I brought the dream of flying… is a new exhibition by artists Corina Duyn and Caroline Schofield at GOMA Gallery of Modern Art, Waterford. Inspired by a broken-winged bird puppet which accompanied Corina when she moved to full-time nursing home care in 2021, the exhibition features work made in response to this move and illustrates the new collaborative creative process Corina has developed with Caroline as a result of her increasing disability. The exhibition is presented by Waterford Healing Arts Trust and GOMA, with funding from Creative Waterford.
A short tour of the exhibition, led by artist Pascale de Coninck, will take place on Saturday 14 January at 2pm (booking essential as places are limited, email email@example.com). This will be followed by the official opening at 3pm.
For those who cannot attend the exhibition opening in person, a livestream of the event will be available to view from 3pm on Saturday 14 January on the GOMA YouTube channel and will remain accessible online after the event.
Artist, writer and puppet designer/maker Corina Duyn has been making puppets since her first rag doll, at the age of 10. She became ill with Myalgic Encephalomyelitis (ME) aged 36. The increasing limitations imposed by her illness took an increasing toll on her daily and creative lives and, having finally accepted that she could no longer live independently, Corina moved to Signacare Nursing Home in Waterford last year, aged 59.
Realising that she needed to take action to somehow maintain her creative spirit, Corina issued a plea to her friends and contacts to help her to continue her art practice. Catherine Drea, Chair of Waterford Healing Arts Trust (WHAT), heard the call and a new connection was forged between WHAT artist Caroline Schofield and Corina.
During a year of working together in Corina’s room in the nursing home, the artists spent time learning, being surprised, inspired and excited by each other, their practice, their methods and their approaches. They began to shape a way of working together, a new creative process which allowed Corina to push the boundaries of her physical limitations and realise her artistic ambitions. They explored new materials, but also re-used many puppetry-related elements from Corina’s past work to re-examine her new circumstances.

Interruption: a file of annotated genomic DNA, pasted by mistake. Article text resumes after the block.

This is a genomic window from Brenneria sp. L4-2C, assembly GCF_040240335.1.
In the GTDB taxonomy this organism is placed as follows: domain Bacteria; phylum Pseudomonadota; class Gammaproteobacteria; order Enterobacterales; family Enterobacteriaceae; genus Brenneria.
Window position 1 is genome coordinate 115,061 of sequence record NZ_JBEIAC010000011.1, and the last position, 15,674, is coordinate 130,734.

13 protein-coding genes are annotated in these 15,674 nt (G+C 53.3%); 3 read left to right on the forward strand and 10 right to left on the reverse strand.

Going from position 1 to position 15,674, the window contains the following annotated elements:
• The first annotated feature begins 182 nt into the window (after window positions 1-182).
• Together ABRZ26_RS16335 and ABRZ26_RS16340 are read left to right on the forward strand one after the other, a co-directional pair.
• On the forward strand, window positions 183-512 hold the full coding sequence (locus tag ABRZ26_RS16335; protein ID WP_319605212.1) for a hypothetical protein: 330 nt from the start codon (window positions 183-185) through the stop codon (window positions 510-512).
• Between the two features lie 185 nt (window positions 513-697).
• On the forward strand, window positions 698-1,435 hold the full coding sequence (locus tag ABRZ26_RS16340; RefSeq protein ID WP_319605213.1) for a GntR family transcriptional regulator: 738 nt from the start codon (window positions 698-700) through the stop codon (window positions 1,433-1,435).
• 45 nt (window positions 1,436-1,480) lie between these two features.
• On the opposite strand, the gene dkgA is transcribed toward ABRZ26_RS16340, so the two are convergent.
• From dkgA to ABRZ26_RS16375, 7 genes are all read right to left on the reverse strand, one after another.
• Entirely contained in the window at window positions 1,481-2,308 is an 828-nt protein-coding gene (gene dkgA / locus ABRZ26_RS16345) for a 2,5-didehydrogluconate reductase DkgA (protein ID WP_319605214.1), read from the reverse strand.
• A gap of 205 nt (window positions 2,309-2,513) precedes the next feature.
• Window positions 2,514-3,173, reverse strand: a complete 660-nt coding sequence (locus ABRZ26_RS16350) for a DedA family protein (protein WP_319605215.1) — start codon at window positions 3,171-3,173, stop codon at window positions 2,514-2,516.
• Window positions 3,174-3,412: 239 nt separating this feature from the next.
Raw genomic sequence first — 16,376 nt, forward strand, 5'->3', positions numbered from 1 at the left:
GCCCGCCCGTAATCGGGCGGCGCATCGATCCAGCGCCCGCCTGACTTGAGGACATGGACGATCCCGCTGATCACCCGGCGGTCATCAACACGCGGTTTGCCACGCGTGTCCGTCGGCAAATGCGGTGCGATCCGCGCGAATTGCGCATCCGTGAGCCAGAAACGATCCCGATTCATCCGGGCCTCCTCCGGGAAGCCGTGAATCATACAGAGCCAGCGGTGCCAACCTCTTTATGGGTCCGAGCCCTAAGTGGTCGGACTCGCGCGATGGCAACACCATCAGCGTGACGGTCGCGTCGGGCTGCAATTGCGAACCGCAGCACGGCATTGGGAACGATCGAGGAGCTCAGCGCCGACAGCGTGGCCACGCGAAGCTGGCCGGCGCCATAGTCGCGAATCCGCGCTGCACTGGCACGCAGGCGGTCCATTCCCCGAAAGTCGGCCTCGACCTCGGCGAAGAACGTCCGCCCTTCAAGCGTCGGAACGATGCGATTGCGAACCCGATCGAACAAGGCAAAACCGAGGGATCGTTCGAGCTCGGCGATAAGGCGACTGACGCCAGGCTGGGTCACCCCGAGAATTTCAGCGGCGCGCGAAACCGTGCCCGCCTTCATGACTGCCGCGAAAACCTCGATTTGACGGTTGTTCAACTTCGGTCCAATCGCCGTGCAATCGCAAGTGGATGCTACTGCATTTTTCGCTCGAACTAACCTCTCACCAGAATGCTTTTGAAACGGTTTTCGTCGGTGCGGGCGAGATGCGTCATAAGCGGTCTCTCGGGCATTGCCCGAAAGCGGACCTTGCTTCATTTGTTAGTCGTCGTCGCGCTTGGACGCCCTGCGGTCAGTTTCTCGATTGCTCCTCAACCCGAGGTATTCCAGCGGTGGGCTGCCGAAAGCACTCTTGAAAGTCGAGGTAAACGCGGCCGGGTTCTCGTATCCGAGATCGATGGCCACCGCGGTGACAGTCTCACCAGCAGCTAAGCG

In the midst of this process, Corina made the brave decision to face her greatest fear and create work which confronted her move into long-term care. She explains: ‘I fought the impulse to make art about this life-altering time, but it was too strong. I had to accept and act on it.’ The outcomes of this process can be seen in the forthcoming exhibition as Corina outlines:
I wish to present this utterly changed life’s journey into full-time care – and what led to this decision – as well as the power of the collaborative process with Caroline which sustains me. This is an important story to tell about the creative process, and it also documents my evolution as an artist. This work is ambitious. It takes more energy and physical ability than I have: the thinking, planning, execution. I am determined to succeed, but I have come to accept that I must rely on my co-artist, Caroline. She is my hands. I cannot do this without her.
I brought the dream of flying… is being exhibited at GOMA Gallery of Modern Art from 14 January – 11 February 2023.
Updated 13 January 2023
Dutch born Artist, Writer and Puppet Designer Corina Duyn trained as a nurse and social care worker before becoming a full-time artist after moving to Ireland in 1989. The rapid decline in her health with the onset of Myalgic Encephalomyelitis (ME) in 1998, aged 36, changed Corina’s creative ability, intensity and output. Portrayal of life around her changed to exploring the inner world of illness, in order to understand this utterly changed existence. Creative highlights in recent years include facilitating Life Outside the Box puppet project (2015), keynote speaker at Broken Puppet Symposium on Puppetry, Disability and Health (2018) and the Invisible Octopus video poem (2020), an extraordinary and succinct illustration of life with ME. The need to move into long term care in 2021 further influenced her creative output, including now accepting use of her co-artist’s hands to bring ideas into being.
Visual artist Caroline Schofield studied textiles at NCAD and completed a Master’s in Art & Process at Crawford College of Art & Design. An Azure and TimeSlips facilitator, for Waterford Healing Arts Trust, Caroline delivers Open Gallery, a dementia-inclusive art project, and Art at the Kitchen Table, supporting older people to make art in their own homes. She recently worked with the Design & Crafts Council of Ireland on Narrative Tools, exploring the culture of making and handing down tools and skills within families and community. Other work includes projects with Butler Gallery, Age & Opportunity and Open Circle. Caroline’s work is found in public and private collections and has been exhibited nationally and internationally. www.carolineschofield.ie